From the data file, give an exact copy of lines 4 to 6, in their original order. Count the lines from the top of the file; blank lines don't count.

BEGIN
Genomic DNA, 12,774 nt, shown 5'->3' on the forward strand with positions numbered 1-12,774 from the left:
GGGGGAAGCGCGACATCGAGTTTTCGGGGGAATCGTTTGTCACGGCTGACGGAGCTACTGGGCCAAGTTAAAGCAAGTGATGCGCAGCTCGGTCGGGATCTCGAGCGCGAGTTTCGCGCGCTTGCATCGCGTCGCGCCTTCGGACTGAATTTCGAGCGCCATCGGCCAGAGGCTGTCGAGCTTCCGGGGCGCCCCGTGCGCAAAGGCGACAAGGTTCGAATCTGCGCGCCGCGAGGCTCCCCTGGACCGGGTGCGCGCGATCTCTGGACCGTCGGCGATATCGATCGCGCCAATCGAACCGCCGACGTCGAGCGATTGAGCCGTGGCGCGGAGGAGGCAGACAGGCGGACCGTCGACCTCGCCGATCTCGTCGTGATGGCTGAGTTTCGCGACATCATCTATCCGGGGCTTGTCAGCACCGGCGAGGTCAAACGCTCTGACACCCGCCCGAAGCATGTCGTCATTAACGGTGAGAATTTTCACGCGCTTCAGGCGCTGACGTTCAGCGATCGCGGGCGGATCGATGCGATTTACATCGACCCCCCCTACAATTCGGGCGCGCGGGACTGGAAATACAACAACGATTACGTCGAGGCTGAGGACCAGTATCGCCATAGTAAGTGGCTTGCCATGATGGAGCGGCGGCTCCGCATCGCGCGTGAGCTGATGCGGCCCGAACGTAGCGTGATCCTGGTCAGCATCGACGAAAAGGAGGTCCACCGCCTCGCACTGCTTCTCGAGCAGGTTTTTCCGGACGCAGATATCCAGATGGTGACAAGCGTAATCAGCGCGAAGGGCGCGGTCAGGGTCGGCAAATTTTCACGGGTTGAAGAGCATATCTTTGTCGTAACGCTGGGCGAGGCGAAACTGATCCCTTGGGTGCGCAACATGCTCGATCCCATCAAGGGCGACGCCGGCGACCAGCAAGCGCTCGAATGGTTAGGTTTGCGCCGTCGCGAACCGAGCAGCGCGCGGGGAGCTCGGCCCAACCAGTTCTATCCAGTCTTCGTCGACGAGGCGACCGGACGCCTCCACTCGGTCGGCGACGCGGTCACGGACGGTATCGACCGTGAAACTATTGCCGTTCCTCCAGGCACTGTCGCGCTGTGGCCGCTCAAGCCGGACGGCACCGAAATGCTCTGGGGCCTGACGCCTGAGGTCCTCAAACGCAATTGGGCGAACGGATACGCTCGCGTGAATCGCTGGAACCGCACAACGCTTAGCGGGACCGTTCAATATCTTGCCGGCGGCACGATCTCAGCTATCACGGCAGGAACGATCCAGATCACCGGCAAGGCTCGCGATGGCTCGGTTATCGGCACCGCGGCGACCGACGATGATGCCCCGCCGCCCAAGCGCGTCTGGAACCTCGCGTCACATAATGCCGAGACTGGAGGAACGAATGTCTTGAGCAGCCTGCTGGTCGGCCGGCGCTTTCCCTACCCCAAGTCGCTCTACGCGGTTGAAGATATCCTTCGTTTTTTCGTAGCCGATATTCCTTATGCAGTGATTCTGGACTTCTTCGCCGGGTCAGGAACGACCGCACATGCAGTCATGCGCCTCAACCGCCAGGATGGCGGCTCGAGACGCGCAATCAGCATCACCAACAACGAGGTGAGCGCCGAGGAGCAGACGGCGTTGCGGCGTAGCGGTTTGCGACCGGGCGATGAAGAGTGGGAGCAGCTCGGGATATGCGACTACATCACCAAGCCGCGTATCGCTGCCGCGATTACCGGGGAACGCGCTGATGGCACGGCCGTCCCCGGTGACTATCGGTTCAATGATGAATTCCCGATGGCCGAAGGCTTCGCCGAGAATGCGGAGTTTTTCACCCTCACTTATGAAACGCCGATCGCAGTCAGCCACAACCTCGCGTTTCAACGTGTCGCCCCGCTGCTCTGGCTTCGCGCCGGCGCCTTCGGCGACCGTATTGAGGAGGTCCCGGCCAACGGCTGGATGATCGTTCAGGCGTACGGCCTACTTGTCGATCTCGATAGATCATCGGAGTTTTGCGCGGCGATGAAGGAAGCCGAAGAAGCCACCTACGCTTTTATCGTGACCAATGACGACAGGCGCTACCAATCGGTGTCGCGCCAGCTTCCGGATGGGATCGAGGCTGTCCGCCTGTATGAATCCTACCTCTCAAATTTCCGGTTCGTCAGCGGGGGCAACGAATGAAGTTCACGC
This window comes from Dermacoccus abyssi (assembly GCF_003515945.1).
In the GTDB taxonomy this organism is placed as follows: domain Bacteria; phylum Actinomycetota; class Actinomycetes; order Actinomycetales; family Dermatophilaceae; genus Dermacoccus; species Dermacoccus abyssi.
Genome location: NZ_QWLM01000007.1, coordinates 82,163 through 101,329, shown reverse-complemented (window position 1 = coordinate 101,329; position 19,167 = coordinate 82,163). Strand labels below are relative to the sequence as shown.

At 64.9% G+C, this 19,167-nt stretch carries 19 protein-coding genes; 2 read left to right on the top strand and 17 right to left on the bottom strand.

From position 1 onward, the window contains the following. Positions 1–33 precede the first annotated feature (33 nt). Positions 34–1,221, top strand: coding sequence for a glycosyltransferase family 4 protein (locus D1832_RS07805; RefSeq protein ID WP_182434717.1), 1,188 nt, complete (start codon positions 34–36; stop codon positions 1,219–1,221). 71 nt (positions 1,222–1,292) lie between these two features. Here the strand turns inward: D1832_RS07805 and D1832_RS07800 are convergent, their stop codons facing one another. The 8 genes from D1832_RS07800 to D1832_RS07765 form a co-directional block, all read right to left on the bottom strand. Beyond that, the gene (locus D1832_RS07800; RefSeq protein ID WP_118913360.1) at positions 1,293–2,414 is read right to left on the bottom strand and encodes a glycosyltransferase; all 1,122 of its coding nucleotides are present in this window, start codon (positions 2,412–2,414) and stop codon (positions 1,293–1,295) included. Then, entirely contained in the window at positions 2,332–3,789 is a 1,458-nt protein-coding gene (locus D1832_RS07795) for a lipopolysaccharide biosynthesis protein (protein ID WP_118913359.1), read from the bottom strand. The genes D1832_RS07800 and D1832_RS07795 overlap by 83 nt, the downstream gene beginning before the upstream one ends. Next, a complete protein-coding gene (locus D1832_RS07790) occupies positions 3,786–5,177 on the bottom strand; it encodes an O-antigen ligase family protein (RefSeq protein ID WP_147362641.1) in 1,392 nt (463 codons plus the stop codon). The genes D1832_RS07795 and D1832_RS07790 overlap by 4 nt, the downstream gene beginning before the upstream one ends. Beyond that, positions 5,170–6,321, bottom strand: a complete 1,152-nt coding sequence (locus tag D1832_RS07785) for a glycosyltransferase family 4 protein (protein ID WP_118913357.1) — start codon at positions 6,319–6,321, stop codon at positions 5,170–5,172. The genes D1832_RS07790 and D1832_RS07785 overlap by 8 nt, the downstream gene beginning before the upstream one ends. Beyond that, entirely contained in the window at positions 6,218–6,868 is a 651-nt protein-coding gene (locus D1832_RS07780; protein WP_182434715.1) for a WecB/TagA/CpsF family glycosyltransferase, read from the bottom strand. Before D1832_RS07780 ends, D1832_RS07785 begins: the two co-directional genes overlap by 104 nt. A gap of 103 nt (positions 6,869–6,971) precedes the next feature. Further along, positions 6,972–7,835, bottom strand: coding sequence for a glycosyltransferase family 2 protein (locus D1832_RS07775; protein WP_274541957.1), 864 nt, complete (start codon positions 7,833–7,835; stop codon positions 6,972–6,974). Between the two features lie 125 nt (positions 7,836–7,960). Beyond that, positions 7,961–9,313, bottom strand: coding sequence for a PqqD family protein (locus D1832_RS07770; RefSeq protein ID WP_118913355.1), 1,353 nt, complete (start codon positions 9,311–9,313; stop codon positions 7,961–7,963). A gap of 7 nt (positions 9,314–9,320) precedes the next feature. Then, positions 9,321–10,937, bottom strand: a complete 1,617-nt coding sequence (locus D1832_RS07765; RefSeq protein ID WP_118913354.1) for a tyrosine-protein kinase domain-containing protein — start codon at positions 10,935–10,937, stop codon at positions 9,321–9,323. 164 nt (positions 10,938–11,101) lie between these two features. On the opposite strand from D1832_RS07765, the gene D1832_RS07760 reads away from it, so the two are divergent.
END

In the GTDB taxonomy this organism is placed as follows: domain Bacteria; phylum Actinomycetota; class Actinomycetes; order Actinomycetales; family Dermatophilaceae; genus Dermacoccus; species Dermacoccus abyssi.
Genome location: NZ_QWLM01000007.1, coordinates 82,163 through 101,329, shown reverse-complemented (window position 1 = coordinate 101,329; position 19,167 = coordinate 82,163). Strand labels below are relative to the sequence as shown.

At 64.9% G+C, this 19,167-nt stretch carries 19 protein-coding genes; 2 read left to right on the top strand and 17 right to left on the bottom strand.